Susan V. Booth, the artistic director of the Alliance Theater in Atlanta, has been named the next artistic director of the Goodman Theater in Chicago, a dominant force in that city’s vibrant theater scene and one of the most influential regional nonprofits in the country.
Booth, 59, who will assume the position in October, will be the first woman to lead the Goodman, which was founded in 1922. She succeeds Robert Falls, who announced last September that he would be stepping down after 35 years at the helm.
The Goodman, which has an annual budget of $22 million and a staff of roughly 200, won the 1992 Tony Award for excellence in regional theater. Under Falls, it staged more than 150 world or American premieres, while also helping to transform Chicago from a theater scene known primarily for actors to one recognized as a seedbed for directors with artistic visions “too massive to be contained in a storefront theater,” as Chris Jones, the theater critic for The Chicago Tribune, wrote last year.
The move will be something of a homecoming for Booth, who went to graduate school at Northwestern University, directed at theaters across the city and served as the Goodman’s director of new play development from 1993 to 2001. Her husband even proposed to her on the catwalk over the Goodman’s main stage on her last day on the job.
In a telephone interview, Booth said she looked forward to diving back into Chicago’s rich theater scene, which she described as marked by a muscular, democratic and “radically diverse aesthetic.”
“It was always a really fluid ecosystem, where artists would bounce between punky first-year start-ups in the backs of bars to the Goodman stage,” she said. “That fluidity meant that if there was a hierarchy, it had to do with your chops. It was glorious.”
Her arrival at the Goodman comes at a time of widespread turnover in leadership in Chicago theater, because of retirement and upheavals around diversity and inclusion. She said one of her first tasks her would be to figure out “where Chicago is now,” both artistically and civically, to determine how best to reach the widest audiences possible.
She said she also wanted to work with the theater’s artistic collective to continue the Goodman’s tradition of “treating classics as if they were new plays” and giving prominent placement to challenging new works.
“I love me a classic, and I have no interest in relegating that work to other theaters,” she said. “But I love the level playing field that’s created when you produce new work.”
Booth led the Alliance in Atlanta for 21 years, where she doubled the operating budget (currently $20 million) and endowment, and led it to a 2007 Tony Award for regional excellence. The theater presented more than 85 world premieres, including six musicals that later went to Broadway, including “The Prom” and “The Color Purple.”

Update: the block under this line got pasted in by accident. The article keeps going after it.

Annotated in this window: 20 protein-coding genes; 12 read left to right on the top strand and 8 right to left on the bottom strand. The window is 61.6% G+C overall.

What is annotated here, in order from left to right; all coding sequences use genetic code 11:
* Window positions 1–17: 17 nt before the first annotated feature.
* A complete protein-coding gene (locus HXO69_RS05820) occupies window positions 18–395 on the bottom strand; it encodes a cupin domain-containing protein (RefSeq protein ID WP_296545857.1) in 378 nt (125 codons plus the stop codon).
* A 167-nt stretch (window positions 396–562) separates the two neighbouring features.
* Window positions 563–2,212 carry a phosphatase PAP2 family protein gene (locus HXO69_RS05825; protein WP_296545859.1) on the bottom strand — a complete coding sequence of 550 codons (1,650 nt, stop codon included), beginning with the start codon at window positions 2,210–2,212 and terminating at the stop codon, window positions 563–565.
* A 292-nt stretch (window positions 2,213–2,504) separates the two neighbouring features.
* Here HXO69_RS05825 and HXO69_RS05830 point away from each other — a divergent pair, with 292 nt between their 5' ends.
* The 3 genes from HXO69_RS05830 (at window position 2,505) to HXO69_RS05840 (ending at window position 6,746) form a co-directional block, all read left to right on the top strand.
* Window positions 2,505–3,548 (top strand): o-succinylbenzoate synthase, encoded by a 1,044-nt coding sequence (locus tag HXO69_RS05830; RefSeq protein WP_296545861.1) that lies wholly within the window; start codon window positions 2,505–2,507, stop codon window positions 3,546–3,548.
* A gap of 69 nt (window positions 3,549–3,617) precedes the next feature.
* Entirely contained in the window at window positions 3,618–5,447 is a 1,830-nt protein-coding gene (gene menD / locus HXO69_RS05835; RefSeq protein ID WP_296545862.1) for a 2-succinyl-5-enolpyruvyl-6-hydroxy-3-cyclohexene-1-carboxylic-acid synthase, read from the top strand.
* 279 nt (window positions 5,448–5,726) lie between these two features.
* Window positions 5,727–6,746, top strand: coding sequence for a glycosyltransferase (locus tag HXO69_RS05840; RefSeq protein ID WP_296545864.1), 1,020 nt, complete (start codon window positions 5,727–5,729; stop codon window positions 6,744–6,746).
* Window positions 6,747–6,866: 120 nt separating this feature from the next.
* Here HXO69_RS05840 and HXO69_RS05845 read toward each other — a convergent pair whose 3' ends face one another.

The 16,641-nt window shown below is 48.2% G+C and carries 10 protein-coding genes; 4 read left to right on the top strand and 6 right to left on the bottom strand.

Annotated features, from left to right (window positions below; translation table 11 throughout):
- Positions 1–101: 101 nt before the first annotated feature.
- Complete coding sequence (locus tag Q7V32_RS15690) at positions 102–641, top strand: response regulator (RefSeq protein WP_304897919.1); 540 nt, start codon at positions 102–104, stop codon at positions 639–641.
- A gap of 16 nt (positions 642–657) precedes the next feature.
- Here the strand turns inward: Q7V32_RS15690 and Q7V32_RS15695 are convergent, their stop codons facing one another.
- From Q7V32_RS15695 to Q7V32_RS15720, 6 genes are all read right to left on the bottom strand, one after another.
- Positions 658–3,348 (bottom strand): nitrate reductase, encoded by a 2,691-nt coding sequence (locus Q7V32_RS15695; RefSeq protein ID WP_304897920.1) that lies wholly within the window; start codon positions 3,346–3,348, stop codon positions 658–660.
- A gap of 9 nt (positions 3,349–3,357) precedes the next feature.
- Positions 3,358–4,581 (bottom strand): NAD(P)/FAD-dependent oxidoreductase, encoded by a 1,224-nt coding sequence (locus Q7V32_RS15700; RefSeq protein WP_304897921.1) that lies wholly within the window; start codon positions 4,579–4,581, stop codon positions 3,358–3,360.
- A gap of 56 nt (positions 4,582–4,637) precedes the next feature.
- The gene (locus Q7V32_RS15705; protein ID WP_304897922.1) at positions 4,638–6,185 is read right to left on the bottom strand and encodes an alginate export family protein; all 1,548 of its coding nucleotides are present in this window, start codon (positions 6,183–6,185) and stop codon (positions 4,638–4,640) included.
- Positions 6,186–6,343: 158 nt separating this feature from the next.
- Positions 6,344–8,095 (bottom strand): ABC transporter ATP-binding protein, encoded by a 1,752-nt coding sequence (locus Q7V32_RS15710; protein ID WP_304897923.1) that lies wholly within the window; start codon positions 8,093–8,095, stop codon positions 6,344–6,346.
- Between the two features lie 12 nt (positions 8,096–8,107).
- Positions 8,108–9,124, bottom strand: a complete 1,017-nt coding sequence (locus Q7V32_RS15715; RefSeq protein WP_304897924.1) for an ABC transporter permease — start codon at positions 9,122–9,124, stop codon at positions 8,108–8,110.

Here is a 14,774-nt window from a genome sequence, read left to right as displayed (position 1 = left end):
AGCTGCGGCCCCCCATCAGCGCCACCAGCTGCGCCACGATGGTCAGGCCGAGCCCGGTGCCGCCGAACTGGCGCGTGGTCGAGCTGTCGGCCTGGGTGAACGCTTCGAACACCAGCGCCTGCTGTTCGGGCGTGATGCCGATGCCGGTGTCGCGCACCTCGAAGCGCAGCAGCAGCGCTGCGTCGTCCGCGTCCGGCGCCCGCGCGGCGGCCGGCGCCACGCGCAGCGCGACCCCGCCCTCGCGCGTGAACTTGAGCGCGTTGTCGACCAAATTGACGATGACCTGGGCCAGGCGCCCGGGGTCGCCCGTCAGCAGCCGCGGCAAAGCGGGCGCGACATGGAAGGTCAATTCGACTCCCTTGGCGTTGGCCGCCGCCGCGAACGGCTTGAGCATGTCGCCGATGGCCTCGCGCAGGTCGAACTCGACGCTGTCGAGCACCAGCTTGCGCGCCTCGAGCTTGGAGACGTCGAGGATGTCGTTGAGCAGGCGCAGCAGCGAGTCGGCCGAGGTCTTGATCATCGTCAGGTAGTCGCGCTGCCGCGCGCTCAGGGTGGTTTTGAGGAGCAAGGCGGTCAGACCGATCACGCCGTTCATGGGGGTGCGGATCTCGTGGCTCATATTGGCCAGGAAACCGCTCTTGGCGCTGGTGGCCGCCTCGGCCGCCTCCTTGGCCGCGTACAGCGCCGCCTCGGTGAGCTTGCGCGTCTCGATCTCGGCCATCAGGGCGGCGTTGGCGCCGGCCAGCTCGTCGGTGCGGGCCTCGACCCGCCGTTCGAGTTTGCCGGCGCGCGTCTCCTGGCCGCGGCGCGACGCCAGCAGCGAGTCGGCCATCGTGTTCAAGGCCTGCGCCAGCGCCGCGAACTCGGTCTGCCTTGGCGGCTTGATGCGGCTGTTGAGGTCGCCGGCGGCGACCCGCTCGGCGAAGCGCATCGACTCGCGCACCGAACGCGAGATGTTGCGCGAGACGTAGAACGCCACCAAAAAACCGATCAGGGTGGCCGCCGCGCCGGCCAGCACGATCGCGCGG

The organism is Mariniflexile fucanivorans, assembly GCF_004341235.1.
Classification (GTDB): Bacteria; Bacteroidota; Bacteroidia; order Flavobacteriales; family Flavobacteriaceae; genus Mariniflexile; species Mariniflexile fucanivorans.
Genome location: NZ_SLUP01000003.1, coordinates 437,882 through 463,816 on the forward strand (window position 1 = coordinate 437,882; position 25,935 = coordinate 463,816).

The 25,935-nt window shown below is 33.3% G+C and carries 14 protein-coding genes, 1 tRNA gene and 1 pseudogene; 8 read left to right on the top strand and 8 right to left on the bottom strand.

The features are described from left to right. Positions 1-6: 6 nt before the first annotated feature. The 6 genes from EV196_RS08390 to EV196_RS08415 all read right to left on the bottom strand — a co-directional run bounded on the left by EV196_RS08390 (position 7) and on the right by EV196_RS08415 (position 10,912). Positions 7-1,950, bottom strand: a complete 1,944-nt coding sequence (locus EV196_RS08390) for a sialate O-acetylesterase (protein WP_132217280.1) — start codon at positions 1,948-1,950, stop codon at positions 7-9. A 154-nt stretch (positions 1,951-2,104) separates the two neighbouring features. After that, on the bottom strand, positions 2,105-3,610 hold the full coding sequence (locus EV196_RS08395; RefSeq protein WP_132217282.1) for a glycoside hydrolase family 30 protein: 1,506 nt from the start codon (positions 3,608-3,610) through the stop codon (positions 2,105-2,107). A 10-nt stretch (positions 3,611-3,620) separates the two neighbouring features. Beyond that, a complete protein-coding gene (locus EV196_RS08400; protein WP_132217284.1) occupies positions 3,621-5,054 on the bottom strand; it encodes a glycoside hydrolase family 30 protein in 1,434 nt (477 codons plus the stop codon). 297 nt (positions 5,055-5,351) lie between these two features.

It also worked to develop relationships with young playwrights, while cultivating new voices through programs like the Spelman Leadership Fellowship, a partnership with Spelman College in Atlanta aimed at addressing the lack of diversity in theater leadership.
Asked about a signature project, she cited a staging of “Native Guard,” the former US poet laureate Natasha Trethewey’s poem cycle exploring both her family history and the history of Black Civil War troops, which was staged originally at the Alliance and then later at the Atlanta History Center, amid its Civil War collections.
“The theatricalization of it was as much about how the audience engaged with the work as about the source narrative,” she said. “It was a community event.”
It was “theater designed to catalyze dialogue, to evoke action,” she added. “That mattered to me a lot.
The Goodman’s 2022-23 season, programmed by Falls, includes the world premieres of Rebecca Gilman’s play “Swing State,” about a Wisconsin community split by political polarization (one of two productions to be directed by Falls), and Christina Anderson’s “the ripple” , the wave that carried me home,” about a family fighting for the integration of a swimming pool in Kansas in the 1960s. There will also be a 30th-anniversary production of “The Who’s Tommy,” directed by Des McAnuff.
As for her own programming, Booth said she wanted the Goodman to be part of the ripe political and social debates of the moment, without losing sight of the pure pleasure of theater.
“I don’t know a theater community in the country that isn’t creating the odd joy-bomb,” she said.